Friday, January 11, 2013

London news round-up

Bradley Manning’s motive

by New Worker correspondent

THE SIGHT of film footage of United States armed forces firing from a helicopter and deliberately gunning down children in Iraq was the motivation that inspired US serviceman Bradley Manning to leak hundreds of secret electronic communications to the Wikileaks website.
 Manning has been held under arrest since 2010 and in London last Tuesday around 25 protesters braved the weather to demonstrate outside the US embassy in Grosvenor Square calling for his release.
 Manning was an intelligence analyst giving him access to thousands of emails and other electronic communications between the US government and its embassies around the world – some of which have proved very embarrassing to the US government and its allies after Wikileaks published them for all the world to see.
 The protest coincided with a preliminary hearing in the run-up to Manning’s court martial, due to begin in March.
 His defence had presented a motion that all charges against him should be dismissed on the grounds that he was motivated by his humanitarian conscience.
 He was held in extremely harsh conditions for the first nine months of his detention. The American Department has said Manning was a suicide risk and that it was only trying to keep him from hurting himself and others when it confined him to a tiny, windowless cell for 23 hours a day.
 He faces 22 charges, including aiding the enemy, which carries a maximum of life behind bars. The current pre-trial hearing focuses on whether Manning's motivation matters in the case.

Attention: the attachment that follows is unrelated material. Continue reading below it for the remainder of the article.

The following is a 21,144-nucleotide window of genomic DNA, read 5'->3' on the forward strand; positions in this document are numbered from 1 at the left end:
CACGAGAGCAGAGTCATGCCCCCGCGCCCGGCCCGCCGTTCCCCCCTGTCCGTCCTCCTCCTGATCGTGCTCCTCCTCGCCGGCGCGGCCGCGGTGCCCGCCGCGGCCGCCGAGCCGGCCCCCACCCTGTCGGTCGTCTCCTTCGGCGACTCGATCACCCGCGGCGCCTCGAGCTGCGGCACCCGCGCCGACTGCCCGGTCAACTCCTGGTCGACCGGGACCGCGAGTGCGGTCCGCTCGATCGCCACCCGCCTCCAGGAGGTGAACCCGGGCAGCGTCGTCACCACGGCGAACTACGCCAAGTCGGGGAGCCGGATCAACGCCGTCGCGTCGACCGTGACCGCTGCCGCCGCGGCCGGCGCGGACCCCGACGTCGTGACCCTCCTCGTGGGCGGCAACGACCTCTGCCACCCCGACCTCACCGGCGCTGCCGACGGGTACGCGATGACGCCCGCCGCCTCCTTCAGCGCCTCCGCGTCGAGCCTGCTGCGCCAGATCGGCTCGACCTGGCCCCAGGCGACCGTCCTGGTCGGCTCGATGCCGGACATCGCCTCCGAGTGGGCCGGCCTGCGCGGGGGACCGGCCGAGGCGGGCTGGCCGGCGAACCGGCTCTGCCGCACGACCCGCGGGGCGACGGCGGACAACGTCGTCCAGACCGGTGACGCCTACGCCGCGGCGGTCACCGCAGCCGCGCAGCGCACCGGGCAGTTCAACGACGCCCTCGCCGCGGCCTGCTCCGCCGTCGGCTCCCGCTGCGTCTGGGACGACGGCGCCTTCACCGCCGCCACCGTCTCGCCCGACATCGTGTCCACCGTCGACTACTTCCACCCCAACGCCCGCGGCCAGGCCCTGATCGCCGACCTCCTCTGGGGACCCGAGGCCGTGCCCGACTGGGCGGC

Prosecutors want the judge to bar the defence from producing evidence of his motivation in leaking a mountain of classified information. They claim it is irrelevant.
 The anti-war protesters in London plan to renew their demonstrations in Grosvenor Square on 6th March when Manning’s full trial begins – along with other peace protesters throughout the world who will protest outside their respective US embassies.

EDL leader sentenced

THE LEADER of the notoriously violent Islamophobic English Defence League last Tuesday was sentenced to 10 months in prison for passport fraud.
 Stephen Yaxley-Lennon, who is better known to his followers as Tommy Robinson but also uses a number of other aliases, had tried to enter the United States using the passport of a friend, Andrew McMaster, who has a similar appearance – after he had been banned from that country because of his criminal record.
 Stephen Lennon, 30, pleaded guilty to possession of a false identity document with improper intention, contrary to the Identity Documents Act 2010, at Southwark Crown Court.
  He was detected by US customs officials who found his fingerprints did not match the passport.
The court heard that he was previously jailed for assault in 2005 and also has previous convictions for drugs offences and public order offences.
 Lennon has been held in custody since October and this will count as part of his sentence.
  The EDL has declined sharply over the last year after planned rallies were thwarted in Brighton, Bristol, Colchester, Walthamstow and other places mainly by local residents coming out of their homes to protest at the EDL presence and block its planned routes.

No comments: